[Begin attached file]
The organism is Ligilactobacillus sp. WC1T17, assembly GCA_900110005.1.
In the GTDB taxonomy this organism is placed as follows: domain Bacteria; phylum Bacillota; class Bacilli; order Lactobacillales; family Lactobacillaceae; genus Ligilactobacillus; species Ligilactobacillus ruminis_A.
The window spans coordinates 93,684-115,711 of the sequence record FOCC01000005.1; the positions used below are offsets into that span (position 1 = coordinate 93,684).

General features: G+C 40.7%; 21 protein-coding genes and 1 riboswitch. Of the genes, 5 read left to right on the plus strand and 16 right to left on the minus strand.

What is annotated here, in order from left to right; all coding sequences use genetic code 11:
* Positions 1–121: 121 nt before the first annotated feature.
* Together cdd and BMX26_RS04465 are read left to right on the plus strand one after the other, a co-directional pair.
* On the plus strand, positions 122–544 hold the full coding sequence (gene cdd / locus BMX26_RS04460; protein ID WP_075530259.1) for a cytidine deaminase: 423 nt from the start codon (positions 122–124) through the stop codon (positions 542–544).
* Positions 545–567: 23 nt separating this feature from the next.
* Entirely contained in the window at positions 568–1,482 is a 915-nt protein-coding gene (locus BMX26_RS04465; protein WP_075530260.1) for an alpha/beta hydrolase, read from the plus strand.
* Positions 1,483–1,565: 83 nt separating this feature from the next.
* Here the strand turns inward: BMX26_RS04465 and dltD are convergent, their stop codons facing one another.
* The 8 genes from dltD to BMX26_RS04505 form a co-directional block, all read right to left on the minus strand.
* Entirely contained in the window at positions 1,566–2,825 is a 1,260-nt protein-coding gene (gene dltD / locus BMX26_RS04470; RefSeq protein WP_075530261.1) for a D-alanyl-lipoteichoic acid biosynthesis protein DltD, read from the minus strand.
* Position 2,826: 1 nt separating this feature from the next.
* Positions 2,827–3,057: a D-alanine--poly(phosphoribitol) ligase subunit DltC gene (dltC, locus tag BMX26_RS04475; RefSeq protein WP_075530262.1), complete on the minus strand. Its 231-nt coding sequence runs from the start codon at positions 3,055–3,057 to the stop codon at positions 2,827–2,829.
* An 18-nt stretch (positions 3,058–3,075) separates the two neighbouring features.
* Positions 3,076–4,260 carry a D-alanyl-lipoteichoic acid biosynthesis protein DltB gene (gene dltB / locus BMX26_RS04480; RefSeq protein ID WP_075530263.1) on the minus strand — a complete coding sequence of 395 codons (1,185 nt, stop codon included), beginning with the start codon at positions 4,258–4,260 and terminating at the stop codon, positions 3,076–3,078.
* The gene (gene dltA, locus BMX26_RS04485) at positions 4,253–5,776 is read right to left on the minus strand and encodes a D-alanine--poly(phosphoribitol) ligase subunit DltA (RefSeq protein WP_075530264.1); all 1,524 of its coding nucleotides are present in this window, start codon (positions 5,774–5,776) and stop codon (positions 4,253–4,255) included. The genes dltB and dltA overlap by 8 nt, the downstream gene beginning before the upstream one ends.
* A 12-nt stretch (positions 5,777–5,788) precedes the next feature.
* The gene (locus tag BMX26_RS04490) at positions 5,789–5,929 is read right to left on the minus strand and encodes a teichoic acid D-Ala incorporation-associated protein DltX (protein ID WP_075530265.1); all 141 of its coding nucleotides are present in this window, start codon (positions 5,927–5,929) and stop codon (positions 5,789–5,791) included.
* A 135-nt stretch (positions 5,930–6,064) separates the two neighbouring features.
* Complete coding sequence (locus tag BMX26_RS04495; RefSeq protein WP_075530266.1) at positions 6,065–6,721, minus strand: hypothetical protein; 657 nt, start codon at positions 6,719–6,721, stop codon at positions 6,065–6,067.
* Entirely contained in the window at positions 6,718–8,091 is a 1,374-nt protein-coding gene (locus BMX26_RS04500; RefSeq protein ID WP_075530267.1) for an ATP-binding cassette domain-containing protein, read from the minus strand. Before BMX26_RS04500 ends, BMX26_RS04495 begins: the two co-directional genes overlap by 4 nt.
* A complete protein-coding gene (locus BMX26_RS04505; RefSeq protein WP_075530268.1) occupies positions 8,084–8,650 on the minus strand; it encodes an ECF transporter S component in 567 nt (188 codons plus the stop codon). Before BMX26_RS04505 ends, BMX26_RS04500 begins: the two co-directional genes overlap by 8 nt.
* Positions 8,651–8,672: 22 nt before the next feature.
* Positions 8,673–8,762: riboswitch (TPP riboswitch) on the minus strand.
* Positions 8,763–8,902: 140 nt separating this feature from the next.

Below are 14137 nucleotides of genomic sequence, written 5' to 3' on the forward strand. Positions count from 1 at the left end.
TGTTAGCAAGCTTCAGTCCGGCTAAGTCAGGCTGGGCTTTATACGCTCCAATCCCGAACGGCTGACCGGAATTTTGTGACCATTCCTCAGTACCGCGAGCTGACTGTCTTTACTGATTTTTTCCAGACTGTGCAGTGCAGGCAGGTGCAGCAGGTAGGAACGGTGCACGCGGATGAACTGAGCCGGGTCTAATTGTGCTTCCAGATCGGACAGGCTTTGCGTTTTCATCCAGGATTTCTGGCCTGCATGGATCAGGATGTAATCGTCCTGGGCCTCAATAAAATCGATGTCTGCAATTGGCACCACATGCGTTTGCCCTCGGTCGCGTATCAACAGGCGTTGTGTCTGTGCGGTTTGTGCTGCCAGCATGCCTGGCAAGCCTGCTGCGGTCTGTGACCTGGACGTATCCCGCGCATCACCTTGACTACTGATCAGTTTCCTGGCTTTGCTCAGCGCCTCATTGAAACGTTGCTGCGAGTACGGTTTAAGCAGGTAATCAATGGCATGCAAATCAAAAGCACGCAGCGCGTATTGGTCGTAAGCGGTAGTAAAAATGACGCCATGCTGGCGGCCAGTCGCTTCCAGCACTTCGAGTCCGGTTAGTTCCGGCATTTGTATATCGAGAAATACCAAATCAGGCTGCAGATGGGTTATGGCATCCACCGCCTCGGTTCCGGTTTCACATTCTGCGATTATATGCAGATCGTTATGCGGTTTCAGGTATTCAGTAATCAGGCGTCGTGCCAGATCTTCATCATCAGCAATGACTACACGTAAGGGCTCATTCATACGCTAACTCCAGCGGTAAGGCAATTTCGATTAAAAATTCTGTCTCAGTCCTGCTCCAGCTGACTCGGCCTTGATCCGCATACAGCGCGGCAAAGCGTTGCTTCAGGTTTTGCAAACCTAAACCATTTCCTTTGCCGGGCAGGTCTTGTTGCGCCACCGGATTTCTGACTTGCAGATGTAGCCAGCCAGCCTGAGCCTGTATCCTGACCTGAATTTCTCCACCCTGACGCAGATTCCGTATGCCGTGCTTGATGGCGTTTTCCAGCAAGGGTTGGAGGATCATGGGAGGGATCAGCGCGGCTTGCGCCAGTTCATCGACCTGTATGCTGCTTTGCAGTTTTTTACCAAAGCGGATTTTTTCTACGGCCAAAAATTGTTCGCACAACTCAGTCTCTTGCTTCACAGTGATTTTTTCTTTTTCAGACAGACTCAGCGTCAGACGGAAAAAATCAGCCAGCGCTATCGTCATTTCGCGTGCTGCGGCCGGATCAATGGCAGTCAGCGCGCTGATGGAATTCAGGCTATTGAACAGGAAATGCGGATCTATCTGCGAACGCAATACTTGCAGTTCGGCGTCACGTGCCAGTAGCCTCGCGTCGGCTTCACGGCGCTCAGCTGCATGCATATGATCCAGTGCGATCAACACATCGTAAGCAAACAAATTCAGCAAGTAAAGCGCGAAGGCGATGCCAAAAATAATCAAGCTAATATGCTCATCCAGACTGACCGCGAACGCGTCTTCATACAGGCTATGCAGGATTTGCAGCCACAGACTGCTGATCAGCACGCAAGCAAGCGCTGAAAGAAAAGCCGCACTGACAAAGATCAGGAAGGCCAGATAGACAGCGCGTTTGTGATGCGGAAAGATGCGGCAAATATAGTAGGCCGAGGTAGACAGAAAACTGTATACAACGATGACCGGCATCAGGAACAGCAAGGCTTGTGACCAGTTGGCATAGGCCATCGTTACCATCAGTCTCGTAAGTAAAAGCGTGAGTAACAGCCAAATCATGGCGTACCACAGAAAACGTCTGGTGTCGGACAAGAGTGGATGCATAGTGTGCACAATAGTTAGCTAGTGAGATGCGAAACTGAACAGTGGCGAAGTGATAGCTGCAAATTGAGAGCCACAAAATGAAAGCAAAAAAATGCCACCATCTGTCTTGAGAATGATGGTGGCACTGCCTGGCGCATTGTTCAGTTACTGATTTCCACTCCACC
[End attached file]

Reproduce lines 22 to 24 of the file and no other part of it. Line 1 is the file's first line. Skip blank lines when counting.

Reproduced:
* A 135-nt stretch (positions 5,930–6,064) separates the two neighbouring features.
* Complete coding sequence (locus tag BMX26_RS04495; RefSeq protein WP_075530266.1) at positions 6,065–6,721, minus strand: hypothetical protein; 657 nt, start codon at positions 6,719–6,721, stop codon at positions 6,065–6,067.
* Entirely contained in the window at positions 6,718–8,091 is a 1,374-nt protein-coding gene (locus BMX26_RS04500; RefSeq protein ID WP_075530267.1) for an ATP-binding cassette domain-containing protein, read from the minus strand. Before BMX26_RS04500 ends, BMX26_RS04495 begins: the two co-directional genes overlap by 4 nt.